Extant literature suggests minimal research on the reliability of Commercial off-the-shelf (COTS) components used in fabricating non-military Unmanned Aerial System (UAS). Stochastic failures of components during operational cycles over time poses a safety hazard to flight operations. The purpose of the study was to critically assess the operational performance standards (reliability) of a laboratory designed UAS component test-bed operated using real-world data collected from a Boeing Scan Eagle® UAS aileron servo unit via a flight data recorder. The study hypothesized that the test-bed’s reliability, in terms of a measured encoder output of commanded servo positions, will not be significantly different after double and triple periods of time for continuous operations compared to a base-line mean position. Results suggested that test-bed operated within reliability criteria for a baseline period but there were significant differences in the mean of the reliability after the operational cycles were doubled and tripled in time. This study adds to paucity of extant research on UAS COTS reliability and recommends further studies on reliability of other small UAS components within periods of time.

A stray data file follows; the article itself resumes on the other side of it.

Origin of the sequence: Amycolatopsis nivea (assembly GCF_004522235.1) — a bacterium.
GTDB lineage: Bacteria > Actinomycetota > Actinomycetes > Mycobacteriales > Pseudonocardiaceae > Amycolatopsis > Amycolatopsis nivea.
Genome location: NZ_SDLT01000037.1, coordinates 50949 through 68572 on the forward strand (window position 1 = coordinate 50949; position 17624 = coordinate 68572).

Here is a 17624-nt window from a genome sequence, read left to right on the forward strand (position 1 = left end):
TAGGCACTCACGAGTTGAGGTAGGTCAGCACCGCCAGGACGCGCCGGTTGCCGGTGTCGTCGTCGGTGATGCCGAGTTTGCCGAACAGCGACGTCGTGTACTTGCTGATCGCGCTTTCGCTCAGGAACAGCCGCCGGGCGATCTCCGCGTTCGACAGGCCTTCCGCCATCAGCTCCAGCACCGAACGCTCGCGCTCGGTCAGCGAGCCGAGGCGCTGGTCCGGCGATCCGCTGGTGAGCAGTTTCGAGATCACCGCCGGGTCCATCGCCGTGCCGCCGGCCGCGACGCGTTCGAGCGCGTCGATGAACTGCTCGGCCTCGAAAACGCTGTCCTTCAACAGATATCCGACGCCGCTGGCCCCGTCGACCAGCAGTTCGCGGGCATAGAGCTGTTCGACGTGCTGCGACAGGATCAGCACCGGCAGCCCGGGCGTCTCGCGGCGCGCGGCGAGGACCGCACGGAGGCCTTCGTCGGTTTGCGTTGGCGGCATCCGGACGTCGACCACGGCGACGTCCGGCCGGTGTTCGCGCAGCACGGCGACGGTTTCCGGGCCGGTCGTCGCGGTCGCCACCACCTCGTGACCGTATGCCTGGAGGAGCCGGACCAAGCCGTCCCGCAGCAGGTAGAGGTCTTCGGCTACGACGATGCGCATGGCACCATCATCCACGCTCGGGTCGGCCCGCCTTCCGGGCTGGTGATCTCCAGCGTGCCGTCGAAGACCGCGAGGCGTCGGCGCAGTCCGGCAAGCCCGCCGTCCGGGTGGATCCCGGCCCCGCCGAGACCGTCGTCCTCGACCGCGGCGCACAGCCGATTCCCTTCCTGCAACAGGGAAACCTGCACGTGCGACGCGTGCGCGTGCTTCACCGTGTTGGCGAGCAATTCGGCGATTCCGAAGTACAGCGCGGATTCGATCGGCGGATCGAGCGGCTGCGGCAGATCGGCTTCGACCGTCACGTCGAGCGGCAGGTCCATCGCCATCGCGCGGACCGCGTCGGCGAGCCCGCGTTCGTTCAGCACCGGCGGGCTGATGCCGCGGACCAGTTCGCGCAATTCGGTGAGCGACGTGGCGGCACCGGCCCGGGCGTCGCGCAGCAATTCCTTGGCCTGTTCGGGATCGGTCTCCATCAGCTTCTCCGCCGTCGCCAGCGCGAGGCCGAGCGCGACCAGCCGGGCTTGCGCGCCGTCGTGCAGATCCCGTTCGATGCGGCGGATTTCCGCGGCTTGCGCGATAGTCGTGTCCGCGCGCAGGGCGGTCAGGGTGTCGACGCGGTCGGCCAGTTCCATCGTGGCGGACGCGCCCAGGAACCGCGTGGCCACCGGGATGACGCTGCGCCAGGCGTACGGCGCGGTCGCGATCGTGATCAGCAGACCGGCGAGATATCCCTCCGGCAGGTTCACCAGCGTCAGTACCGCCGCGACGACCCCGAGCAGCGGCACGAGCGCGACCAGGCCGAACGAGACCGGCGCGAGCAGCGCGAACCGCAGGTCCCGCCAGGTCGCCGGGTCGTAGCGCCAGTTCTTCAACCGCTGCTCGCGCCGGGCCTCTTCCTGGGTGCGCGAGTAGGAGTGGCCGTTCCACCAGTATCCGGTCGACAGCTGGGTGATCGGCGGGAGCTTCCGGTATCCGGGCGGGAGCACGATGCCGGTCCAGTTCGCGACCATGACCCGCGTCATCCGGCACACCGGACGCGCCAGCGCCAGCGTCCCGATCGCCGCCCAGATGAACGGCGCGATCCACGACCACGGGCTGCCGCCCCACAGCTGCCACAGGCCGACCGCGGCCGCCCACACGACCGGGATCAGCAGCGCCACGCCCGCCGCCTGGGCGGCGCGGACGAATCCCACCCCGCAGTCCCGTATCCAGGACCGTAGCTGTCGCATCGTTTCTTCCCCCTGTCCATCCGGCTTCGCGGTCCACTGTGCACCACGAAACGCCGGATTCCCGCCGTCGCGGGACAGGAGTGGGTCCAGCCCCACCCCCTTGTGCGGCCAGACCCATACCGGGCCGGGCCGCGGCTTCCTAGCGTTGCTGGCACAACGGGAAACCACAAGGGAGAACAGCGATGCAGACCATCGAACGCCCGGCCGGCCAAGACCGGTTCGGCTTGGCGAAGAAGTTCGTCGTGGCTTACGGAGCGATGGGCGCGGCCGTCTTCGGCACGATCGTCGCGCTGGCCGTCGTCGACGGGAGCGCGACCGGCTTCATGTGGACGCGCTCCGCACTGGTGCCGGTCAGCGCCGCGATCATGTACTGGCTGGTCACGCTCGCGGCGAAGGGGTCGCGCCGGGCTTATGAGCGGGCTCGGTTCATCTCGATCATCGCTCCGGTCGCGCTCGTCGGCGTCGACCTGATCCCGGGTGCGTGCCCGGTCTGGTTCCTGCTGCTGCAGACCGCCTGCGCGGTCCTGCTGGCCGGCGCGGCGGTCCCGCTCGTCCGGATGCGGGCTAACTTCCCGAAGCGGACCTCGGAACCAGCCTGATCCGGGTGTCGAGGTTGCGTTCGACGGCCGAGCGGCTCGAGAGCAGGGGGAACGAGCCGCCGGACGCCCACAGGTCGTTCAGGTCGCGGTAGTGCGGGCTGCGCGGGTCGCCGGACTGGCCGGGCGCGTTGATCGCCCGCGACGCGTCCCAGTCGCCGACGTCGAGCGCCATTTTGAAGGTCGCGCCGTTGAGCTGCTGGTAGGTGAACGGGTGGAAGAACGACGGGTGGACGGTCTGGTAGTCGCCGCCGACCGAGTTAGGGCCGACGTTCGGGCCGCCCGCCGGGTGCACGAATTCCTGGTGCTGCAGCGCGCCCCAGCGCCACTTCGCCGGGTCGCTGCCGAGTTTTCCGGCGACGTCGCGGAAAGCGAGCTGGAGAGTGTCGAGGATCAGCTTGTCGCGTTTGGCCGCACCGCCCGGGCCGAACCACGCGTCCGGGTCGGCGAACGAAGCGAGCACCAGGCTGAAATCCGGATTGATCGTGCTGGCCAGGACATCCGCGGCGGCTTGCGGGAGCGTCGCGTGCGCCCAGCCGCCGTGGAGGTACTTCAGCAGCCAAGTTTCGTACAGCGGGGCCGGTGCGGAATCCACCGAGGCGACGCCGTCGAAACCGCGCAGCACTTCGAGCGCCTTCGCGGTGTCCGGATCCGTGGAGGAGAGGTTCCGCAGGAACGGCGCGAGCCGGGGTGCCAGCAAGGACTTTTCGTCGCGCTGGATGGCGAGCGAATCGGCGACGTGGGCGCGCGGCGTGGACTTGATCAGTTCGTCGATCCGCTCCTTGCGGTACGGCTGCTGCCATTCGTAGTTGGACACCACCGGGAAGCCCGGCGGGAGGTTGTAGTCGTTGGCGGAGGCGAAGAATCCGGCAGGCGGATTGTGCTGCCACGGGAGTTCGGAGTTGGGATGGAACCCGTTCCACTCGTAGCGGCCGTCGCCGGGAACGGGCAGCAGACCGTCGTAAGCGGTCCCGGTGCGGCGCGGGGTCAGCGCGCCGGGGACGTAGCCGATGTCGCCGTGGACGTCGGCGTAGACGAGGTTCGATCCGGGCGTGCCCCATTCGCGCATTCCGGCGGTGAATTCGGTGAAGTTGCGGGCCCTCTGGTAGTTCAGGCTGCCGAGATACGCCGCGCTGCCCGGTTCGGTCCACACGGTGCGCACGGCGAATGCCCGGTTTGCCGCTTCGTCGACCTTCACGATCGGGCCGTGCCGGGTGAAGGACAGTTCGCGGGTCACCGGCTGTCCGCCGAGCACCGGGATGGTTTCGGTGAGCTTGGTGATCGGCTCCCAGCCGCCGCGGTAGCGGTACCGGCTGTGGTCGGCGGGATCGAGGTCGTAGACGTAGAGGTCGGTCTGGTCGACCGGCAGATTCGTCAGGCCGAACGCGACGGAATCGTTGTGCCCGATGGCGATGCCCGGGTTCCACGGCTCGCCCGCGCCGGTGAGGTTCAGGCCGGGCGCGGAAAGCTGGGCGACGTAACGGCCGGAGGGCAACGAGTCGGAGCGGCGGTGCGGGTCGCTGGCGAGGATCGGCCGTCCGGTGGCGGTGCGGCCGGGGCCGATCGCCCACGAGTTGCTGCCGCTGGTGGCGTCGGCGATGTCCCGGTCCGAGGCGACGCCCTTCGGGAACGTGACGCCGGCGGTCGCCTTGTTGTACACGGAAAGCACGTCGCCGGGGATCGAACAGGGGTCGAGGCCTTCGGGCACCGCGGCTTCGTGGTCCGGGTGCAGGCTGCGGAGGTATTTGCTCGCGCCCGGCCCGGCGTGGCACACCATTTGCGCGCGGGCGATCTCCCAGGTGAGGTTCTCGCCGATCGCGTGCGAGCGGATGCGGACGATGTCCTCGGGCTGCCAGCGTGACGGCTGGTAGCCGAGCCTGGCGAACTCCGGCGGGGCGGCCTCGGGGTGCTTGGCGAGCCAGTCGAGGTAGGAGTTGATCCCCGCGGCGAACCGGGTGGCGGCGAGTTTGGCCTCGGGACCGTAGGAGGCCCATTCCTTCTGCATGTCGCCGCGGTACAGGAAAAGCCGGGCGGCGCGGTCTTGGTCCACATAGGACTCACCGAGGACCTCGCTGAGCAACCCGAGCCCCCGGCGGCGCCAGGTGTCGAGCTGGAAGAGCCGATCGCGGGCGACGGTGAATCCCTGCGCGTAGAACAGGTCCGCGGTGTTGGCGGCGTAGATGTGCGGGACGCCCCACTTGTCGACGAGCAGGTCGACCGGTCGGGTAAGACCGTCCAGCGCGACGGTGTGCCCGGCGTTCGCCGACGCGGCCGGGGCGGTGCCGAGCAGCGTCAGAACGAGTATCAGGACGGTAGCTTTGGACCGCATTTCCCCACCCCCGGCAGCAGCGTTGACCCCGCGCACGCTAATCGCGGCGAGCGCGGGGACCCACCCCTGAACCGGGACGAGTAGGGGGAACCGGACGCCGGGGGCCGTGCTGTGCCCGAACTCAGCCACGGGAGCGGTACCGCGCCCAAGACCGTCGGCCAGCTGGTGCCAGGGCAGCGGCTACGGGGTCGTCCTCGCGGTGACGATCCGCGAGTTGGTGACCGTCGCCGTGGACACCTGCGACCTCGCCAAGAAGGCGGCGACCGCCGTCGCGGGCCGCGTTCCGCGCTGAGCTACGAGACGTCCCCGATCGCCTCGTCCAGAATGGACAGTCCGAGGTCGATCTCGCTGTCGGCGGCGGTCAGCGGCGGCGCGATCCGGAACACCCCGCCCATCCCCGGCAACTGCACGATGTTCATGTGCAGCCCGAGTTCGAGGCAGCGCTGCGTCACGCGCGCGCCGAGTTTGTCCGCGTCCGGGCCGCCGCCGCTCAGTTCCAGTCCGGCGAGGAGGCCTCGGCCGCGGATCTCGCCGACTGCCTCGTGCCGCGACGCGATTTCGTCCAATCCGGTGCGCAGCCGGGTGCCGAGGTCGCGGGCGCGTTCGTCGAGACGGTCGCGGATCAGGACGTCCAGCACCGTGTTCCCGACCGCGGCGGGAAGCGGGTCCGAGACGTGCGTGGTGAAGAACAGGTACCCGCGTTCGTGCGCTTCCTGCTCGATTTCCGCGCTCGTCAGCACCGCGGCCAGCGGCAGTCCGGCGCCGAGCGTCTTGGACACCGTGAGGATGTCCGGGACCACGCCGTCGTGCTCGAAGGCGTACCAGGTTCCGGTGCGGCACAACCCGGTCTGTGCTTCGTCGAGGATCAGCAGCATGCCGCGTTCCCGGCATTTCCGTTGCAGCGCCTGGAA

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ElSaid, AbdElRahman; Adjekum, Daniel Kwasi; Nordlie, John; and El Jamiy, Fatima, "A Test-Bed For Measuring UAS Servo Reliability" (2019). Aviation Faculty Publications. 1.